Saddle Creek | Bright Eyes | Reviews



04/10/2007 | Rocky Mountain News | | Album Review
Singer-songwriter Conor Oberst has turned his songwriting eye in recent years from looking inward to a look at the world around him.

An album by his side project, The Desaparecidos, looked at money's corrosive effect on society, he sang When the President Talks to God on Tonight With Jay Leno and joined Bruce Springsteen on the Vote for Change tour. But Cassadega, the Bright Eyes album that reaches stores today, turns introspective again - and ranks among his best work. More folky and polished than past releases, it's close to a commercial breakthrough for the indie band from Omaha.

Make a Plan To Love Me features strings, lush vocals and traditional arrangements. Despite its sometimes-dark lyrics, I Must Belong Somewhere sounds upbeat.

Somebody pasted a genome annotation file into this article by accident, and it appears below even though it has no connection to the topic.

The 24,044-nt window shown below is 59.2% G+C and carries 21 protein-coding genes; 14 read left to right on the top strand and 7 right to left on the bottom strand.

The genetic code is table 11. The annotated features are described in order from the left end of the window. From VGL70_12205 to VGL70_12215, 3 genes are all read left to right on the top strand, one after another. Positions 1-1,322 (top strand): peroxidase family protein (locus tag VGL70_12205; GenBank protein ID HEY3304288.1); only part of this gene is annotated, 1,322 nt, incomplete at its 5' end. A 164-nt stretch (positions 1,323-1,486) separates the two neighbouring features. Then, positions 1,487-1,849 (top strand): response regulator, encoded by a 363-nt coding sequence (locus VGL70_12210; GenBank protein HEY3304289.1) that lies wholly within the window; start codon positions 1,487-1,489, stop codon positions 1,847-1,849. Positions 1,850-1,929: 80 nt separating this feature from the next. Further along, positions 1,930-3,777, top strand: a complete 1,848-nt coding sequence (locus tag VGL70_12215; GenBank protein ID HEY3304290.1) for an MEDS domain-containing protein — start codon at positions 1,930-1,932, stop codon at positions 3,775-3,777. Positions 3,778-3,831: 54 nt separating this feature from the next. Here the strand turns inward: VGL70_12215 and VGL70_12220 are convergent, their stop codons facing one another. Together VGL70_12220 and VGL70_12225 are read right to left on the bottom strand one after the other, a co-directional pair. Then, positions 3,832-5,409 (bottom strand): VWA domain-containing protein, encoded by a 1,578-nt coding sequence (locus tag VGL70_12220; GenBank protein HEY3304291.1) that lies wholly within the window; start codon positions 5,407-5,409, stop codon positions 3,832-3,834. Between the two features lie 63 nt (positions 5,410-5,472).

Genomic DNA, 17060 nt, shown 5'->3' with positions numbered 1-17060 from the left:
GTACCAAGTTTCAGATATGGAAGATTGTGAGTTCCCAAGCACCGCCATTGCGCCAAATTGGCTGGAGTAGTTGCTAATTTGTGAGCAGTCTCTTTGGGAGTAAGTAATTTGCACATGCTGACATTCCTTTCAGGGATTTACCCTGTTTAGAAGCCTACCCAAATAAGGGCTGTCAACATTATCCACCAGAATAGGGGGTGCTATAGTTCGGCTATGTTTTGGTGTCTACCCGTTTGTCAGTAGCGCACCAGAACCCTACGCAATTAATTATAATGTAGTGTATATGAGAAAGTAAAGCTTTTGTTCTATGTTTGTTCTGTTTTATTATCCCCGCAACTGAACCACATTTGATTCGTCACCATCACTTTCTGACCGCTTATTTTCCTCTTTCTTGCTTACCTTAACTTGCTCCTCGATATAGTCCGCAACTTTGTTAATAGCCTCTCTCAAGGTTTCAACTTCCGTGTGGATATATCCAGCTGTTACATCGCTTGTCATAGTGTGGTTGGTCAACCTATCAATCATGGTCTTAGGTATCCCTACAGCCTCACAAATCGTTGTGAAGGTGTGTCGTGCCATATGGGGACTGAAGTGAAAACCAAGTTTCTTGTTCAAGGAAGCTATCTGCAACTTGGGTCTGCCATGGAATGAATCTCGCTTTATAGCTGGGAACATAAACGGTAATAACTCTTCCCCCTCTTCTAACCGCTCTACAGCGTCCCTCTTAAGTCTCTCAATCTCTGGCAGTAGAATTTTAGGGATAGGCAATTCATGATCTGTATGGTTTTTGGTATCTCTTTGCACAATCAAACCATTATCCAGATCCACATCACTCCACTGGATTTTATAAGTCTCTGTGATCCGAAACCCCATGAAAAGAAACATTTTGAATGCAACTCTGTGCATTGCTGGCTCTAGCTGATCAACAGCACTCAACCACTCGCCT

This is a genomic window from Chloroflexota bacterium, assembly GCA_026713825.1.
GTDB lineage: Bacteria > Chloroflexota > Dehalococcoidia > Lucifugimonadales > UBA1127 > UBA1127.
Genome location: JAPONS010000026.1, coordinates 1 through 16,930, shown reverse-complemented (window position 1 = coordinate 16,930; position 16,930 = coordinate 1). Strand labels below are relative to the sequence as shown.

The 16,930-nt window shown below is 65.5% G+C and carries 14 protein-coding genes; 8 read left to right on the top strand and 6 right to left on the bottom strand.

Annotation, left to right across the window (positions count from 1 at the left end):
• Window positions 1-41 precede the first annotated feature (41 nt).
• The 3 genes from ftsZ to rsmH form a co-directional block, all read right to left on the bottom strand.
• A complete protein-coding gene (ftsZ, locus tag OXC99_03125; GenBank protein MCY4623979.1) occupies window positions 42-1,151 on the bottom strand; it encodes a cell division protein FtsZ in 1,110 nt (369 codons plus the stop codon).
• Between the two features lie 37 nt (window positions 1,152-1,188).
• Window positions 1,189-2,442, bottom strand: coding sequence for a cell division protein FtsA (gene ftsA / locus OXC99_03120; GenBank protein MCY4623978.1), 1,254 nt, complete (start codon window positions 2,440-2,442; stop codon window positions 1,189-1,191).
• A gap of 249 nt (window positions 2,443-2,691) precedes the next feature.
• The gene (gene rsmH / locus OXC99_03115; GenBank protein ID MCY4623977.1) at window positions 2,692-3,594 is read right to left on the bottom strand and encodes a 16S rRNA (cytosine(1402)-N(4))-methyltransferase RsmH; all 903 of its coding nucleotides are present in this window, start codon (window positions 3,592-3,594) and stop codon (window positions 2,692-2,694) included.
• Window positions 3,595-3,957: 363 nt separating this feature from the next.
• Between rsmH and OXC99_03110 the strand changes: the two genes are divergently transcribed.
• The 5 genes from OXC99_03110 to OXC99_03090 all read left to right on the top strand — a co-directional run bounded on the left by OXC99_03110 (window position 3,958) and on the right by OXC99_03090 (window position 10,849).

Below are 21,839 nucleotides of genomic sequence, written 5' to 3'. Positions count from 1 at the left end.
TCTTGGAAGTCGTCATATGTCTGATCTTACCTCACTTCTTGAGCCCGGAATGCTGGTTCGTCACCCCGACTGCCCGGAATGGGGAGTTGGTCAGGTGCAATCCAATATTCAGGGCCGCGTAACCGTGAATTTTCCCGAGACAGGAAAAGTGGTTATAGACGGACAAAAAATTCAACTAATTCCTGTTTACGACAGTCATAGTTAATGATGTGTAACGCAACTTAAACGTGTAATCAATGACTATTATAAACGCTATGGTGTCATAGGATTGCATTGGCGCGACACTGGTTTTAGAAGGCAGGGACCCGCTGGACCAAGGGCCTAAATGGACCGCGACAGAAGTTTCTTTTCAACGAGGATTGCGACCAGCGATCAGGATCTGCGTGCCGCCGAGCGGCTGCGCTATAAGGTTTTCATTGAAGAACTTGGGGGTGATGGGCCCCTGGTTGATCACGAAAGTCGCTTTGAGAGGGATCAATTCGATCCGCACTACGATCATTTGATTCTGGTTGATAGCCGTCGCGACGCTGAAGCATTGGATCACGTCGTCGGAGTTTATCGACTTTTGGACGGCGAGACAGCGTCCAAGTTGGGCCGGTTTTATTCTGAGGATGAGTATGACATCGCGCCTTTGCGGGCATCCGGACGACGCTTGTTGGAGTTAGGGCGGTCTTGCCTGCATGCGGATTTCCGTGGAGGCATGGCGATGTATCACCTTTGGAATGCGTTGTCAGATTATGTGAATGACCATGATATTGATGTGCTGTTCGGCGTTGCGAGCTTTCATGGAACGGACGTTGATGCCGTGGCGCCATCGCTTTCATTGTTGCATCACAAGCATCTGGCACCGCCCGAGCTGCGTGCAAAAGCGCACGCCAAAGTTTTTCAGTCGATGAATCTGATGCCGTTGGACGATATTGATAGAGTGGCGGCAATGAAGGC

He doesn't abandon social commentary: No One Would Riot for Less talks about war, soldiers, "the madness of the government" and the notion that "war has no heart / it'll kill you in the sunshine / or happily in the dark."
Grade: A-

Bright, shiny moments

Conor Oberst has released dozens of singles, EPs, albums and side projects. Three essentials:

Fevers and Mirrors (2000): This Bright Eyes album is strong from start to finish.

Read Music/Speak Spanish (2002): The punk-flavored Desaparecidos side project features sharp songs on money and what it does to people.

Lifted or The Story Is in the Soil, Keep Your Ear to the Ground (2002): Once you get past the unwieldy title for this Bright Eyes album, you find epic songwriting.


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